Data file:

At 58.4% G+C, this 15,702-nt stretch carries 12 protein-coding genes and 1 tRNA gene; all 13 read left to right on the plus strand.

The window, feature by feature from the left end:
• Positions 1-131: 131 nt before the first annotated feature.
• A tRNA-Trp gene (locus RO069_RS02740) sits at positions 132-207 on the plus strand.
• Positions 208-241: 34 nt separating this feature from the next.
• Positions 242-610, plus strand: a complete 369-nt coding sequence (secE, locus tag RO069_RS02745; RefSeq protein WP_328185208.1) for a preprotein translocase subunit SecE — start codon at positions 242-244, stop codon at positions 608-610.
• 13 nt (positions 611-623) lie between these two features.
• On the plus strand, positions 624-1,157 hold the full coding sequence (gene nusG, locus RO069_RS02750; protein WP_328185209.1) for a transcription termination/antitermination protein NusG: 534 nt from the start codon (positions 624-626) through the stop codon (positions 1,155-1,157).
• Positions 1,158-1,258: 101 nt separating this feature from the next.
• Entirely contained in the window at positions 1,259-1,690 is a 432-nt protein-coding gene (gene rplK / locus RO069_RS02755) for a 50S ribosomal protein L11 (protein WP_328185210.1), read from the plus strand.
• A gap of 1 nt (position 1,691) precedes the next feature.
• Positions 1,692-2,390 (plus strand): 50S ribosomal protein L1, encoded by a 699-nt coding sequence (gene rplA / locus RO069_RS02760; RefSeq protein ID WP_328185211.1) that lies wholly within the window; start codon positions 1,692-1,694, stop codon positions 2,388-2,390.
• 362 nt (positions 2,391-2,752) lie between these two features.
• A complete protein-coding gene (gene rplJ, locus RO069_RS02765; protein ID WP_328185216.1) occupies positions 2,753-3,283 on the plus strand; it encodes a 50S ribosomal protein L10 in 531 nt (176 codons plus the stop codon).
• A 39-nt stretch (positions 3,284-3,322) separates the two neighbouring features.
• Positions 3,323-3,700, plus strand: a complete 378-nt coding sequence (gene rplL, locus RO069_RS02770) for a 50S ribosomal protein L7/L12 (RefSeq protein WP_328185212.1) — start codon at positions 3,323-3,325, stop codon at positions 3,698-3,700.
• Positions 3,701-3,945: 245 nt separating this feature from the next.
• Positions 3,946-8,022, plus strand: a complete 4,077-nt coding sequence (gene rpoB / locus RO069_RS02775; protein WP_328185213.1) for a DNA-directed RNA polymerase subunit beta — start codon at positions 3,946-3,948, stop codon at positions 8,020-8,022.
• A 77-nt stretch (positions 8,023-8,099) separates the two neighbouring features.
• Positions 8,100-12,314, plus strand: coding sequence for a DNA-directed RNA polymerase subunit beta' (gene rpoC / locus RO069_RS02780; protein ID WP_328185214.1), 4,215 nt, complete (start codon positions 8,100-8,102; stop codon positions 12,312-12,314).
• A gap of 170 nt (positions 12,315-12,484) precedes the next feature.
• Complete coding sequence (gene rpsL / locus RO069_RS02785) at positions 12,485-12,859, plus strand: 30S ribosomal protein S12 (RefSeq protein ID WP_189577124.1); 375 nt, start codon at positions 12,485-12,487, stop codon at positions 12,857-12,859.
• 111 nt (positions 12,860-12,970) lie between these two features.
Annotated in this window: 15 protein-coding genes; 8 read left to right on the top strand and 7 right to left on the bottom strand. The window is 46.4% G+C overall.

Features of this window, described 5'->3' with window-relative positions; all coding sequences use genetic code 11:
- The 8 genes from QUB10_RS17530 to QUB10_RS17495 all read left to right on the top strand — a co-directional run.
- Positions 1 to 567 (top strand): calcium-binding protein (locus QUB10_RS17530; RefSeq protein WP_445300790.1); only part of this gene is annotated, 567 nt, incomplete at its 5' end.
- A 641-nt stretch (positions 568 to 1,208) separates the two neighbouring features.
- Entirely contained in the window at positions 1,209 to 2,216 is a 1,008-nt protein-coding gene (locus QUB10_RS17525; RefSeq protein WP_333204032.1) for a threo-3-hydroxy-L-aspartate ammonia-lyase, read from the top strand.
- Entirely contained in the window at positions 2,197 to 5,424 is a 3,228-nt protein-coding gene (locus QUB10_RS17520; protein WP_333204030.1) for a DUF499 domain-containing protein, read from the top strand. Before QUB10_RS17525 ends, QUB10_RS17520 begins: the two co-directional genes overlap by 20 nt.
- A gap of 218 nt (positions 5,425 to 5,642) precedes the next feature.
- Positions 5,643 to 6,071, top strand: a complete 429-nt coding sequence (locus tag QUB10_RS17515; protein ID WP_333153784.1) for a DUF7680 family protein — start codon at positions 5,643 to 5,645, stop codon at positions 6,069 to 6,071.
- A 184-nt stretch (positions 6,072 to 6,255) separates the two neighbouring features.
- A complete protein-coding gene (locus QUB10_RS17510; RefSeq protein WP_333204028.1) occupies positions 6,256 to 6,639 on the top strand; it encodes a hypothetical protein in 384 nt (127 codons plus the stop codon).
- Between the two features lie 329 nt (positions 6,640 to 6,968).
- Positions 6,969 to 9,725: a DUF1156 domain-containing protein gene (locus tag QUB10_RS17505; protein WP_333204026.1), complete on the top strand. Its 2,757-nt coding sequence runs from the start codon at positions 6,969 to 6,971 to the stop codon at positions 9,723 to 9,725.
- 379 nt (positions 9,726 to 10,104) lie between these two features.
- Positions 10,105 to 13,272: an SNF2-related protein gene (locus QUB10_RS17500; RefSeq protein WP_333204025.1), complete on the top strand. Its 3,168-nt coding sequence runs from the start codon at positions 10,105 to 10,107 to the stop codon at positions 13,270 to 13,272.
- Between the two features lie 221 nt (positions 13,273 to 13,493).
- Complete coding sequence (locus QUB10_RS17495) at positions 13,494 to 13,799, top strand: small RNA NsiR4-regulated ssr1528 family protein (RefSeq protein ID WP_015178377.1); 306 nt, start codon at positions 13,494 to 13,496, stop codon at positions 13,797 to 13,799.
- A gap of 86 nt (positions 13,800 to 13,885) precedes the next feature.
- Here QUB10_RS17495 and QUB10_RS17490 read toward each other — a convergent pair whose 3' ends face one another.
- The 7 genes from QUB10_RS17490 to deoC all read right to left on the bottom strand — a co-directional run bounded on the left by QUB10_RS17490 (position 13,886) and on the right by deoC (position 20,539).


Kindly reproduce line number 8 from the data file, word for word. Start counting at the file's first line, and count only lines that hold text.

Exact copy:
• On the plus strand, positions 624-1,157 hold the full coding sequence (gene nusG, locus RO069_RS02750; protein WP_328185209.1) for a transcription termination/antitermination protein NusG: 534 nt from the start codon (positions 624-626) through the stop codon (positions 1,155-1,157).